On the user interface (BankingDogs.html), there is a form input for a customer name. Upon hitting enter, the application will execute the userAction function in the BankingDogsScript.js file. In the BankingDogsScript.js file, you will see that we have only two points of integration to our Realm application:

  • Line 2: Realm App ID
  • Line 21: GraphQL endpoint

You will also notice on line 5 that we will need login credentials for Realm GraphQL. As mentioned in Step 2, all GraphQL requests must include an authentication token to identify the logged-in Realm user making the request. Realm built-in authentication support makes your app's authentication implementation quick and painless!

Step 9: Enable Anonymous Authentication

In your Realm interface, navigate over to Users in the left side menu. In the Providers tab, toggle Allow users to log in anonymously to on:

Users

The Anonymous authentication provider allows users to log in to your application without providing credentials.

Video

Since our application is quite basic, anonymous authentication is plenty. However, Realm provides a wide variety of built-in authentication options, such as email/password, Google, Facebook, and even custom authentication. To learn more, check out this brief video tutorial: Intro to MongoDB Stitch: Using Stitch Authentication Providers

Step 10: Link BankingDogs Front-End to Realm Application

As noted earlier, lines 2 and 21 are the sole points of integration for your Realm application to the front end. Currently these are using the endpoints of my BankingDogs application, but go ahead and replace them with your own Realm App ID and GraphQL API endpoint. Navigate back to GraphQL in the left menu to retrieve these.

GraphQL Endpoint
Integrate Realm to Front End

Step 11: Insert GraphQL Queries

Notice on lines 29-44 in our BankingDogs.js file that we have the query which can be simply cut and pasted directly from our GraphiQL interface.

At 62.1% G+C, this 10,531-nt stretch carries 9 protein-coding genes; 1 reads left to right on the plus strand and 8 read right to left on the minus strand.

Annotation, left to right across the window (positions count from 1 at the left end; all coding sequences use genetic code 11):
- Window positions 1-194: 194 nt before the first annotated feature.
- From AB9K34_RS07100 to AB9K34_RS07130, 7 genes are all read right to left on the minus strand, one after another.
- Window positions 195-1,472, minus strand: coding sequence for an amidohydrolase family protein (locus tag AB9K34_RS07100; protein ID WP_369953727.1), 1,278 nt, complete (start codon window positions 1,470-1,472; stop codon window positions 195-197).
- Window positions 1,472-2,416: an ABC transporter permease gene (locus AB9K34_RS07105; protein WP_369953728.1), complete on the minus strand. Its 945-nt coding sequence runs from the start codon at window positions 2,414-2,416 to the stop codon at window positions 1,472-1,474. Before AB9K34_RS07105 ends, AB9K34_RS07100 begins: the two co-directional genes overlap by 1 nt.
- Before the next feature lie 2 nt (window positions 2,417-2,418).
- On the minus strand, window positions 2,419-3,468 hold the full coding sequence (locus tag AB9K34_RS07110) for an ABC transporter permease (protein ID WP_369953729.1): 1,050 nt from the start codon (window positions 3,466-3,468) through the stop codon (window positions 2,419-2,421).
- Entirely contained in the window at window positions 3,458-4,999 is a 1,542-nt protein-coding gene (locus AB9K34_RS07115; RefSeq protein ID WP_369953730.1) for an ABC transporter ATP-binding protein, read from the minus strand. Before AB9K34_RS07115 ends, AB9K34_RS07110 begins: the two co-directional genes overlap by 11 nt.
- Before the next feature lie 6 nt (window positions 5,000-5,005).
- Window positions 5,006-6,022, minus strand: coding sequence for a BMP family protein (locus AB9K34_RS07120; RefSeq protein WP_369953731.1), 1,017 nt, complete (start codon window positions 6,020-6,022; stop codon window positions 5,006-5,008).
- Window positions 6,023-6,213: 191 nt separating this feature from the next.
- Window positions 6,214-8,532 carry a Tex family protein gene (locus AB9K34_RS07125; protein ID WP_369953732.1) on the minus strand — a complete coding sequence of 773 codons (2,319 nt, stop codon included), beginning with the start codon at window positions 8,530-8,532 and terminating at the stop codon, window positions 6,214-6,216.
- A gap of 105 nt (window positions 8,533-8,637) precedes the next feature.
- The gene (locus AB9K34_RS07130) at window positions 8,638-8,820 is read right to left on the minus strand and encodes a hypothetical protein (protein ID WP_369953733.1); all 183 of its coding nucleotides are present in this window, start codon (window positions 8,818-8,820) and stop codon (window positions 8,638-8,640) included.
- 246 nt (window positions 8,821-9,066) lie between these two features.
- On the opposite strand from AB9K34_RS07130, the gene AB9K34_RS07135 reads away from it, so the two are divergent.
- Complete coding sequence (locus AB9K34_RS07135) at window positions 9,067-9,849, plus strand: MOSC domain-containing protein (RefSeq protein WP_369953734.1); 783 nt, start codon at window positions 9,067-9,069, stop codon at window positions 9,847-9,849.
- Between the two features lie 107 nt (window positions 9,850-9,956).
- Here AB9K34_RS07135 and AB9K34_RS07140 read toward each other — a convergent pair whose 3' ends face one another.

Final Query to Paste

You can see in the application we are also using a QueryInput to filter for a specific user:

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const resp = await axios({ url: 'https://realm.mongodb.com/api/client/v2.0/app/bankingdogs-ukaex/graphql', method: 'post', headers: { 'Authorization': `Bearer ${user.auth.activeUserAuthInfo.accessToken}` }, data: { variables: {cust}, query :` query ($cust: String) { customer(query:{name:$cust}) { name email address accounts{ account_id products } } DogAndQuote { author dogImage quote } } ` } });

Opening the console in the developer tools, will also show you the entire response payload. Go ahead and play around with your queries in GraphiQL and in the application.

App Demo

#WRAPPING UP!

Working through our BankingDogs application tutorial, we see how our secure GraphQL server exposes a single endpoint to respond with exactly the data our client application requested - nothing more, nothing less. This simplicity and flexibility leads to cleaner code, reduced payloads, optimized performance, and increased developer productivity. It's easy to see how MongoDB Realm's GraphQL support has made data even more stunningly easy to work with.

To learn more, ask questions, leave feedback or simply connect with other MongoDB developers, visit our community forums. Come to learn. Stay to connect.

For our BankingDogs application, we have only queried data with one role. If you would like to do a more. sophisticated application and employ mutations and varied roles, check out Drew DiPalma's talk from MongoDB .live 2020: Creating Sophisticated GraphQL APIs in Minutes.

Related

Video: GraphQL: The Easy Way to Do the Hard Stuff
GitHub Repo: BankingDogs
Video: Realm Creating Sophisticated GraphQL APIs in Minutes